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Child Soldiers In Intrastate Conflicts: An Empirical Analysis

Achvarina, Vera (2010) Child Soldiers In Intrastate Conflicts: An Empirical Analysis. Doctoral Dissertation, University of Pittsburgh. (Unpublished)

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In my dissertation I seek to answer the question of why some non-state armed groups in modern conflicts recruit children whereas others do not. I argue that four factors help explain the difference in rebels' recruitment of minors. The first two are related to the armed group-specific characteristics of fighting capacity relative to the government and the scope of belligerents' territorial access and control within and across the conflict country borders. Both of these factors positively affect the insurgency's propensity to recruit children, especially for armed groups that are unpopular among their constituency. The third and fourth contextual and individual factors of poverty and presence of ethnic persecution in a country, I argue, also have a positive influence on the outcome of child recruitment, especially for popular insurgencies. My findings are based on both quantitative and qualitative research. I conducted large-N tests on a dataset of 112 insurgencies that I newly compiled. I also analyzed data which I collected on Liberian armed groups and former underage combatants from the surveys which I administered in the field. I complemented my statistical analysis with comparative and process-tracing temporal case studies, as well as the plausibility probe on FARC armed group from Colombia and the LTTE faction of Sri Lanka.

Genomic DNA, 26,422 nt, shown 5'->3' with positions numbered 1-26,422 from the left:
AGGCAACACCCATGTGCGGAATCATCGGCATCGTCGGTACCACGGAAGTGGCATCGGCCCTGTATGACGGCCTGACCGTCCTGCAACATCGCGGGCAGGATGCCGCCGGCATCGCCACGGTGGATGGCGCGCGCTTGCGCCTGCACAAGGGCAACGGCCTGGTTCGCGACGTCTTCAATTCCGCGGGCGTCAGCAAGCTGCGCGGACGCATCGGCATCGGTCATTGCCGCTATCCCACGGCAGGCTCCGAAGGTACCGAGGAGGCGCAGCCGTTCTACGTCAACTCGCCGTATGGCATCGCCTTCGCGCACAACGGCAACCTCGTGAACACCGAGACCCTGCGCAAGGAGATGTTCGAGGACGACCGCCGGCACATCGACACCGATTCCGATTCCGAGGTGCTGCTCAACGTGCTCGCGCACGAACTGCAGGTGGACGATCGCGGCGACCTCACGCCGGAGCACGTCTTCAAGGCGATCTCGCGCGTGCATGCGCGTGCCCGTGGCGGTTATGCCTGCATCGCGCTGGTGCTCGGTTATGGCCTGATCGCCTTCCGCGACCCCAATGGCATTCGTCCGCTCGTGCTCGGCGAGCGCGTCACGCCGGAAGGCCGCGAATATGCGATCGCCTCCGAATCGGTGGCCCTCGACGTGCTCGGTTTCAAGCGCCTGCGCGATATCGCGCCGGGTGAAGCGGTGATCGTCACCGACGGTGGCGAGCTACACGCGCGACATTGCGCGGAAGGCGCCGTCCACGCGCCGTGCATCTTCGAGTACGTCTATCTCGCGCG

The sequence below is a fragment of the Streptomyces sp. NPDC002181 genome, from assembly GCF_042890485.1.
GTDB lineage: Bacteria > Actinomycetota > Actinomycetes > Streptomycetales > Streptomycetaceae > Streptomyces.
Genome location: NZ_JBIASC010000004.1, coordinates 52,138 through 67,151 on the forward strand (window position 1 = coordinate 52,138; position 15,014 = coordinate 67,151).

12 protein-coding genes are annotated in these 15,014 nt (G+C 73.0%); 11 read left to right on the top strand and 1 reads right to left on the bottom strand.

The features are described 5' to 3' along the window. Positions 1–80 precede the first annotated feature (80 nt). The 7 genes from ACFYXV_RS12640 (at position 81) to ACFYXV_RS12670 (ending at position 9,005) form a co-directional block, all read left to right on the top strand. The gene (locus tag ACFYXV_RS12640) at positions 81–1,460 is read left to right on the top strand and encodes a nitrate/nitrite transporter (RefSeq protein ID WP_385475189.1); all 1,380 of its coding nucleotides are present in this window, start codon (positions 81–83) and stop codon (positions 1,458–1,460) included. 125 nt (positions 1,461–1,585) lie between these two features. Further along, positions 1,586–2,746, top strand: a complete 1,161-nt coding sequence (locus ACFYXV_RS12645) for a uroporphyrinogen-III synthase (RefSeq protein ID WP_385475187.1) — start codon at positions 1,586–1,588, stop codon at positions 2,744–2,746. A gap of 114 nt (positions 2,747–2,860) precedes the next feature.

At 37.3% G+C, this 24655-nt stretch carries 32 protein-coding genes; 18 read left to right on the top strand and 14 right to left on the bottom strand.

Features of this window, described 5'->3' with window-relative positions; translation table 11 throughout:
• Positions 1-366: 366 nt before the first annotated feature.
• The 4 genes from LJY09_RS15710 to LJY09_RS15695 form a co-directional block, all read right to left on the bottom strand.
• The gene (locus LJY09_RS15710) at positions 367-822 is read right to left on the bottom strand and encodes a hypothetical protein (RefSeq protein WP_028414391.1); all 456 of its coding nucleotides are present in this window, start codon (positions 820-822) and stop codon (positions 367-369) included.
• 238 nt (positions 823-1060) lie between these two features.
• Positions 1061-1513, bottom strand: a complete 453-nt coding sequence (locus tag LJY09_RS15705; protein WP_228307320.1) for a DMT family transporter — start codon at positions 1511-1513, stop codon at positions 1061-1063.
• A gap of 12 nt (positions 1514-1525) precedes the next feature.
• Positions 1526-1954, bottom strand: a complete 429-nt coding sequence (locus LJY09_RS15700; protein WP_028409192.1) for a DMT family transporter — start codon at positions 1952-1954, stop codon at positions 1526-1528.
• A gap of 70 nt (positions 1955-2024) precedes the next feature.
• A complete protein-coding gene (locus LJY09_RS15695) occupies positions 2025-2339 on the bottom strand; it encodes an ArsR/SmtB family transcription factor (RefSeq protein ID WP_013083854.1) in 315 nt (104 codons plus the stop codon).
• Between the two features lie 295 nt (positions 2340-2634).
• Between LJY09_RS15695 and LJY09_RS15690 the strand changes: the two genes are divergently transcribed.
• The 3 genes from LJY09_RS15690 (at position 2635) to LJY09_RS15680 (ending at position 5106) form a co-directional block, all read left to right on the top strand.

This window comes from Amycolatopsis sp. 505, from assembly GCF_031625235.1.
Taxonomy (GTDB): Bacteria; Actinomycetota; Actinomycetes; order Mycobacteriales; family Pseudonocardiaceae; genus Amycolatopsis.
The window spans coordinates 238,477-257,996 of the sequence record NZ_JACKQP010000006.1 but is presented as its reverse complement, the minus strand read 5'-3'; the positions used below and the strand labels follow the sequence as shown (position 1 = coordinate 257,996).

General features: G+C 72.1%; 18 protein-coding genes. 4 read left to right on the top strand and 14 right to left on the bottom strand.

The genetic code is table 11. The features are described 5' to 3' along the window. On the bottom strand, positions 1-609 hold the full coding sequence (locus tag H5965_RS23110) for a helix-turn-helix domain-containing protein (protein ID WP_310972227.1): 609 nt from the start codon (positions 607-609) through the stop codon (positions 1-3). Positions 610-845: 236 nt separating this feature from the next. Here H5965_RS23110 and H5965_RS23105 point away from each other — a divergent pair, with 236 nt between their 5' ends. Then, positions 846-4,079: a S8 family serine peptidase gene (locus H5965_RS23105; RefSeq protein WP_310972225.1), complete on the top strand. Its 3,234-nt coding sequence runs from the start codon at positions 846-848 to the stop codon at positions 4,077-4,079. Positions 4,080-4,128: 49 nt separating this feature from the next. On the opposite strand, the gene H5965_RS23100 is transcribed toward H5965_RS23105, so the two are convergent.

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Item Type: University of Pittsburgh ETD
Status: Unpublished
CreatorsEmailPitt UsernameORCID
ETD Committee:
TitleMemberEmail AddressPitt UsernameORCID
Committee CoChairReich, Simon
Committee CoChairKeller, Williambkeller@pitt.eduBKELLER
Committee MemberAmes, Barrybarrya@pitt.eduBARRYA
Committee MemberBan, Carolyncban@pitt.eduCBAN
Committee MemberCarpenter,
Date: 29 June 2010
Date Type: Completion
Defense Date: 12 February 2010
Approval Date: 29 June 2010
Submission Date: 7 June 2010
Access Restriction: 5 year -- Restrict access to University of Pittsburgh for a period of 5 years.
Institution: University of Pittsburgh
Schools and Programs: Graduate School of Public and International Affairs > Public and International Affairs
Degree: PhD - Doctor of Philosophy
Thesis Type: Doctoral Dissertation
Refereed: Yes
Uncontrolled Keywords: African insurgencies; child recruitment; civil wars; forced and voluntary conscription; mobilization of people for armed conflict
Other ID:, etd-06072010-180024
Date Deposited: 10 Nov 2011 19:46
Last Modified: 15 Nov 2016 13:44


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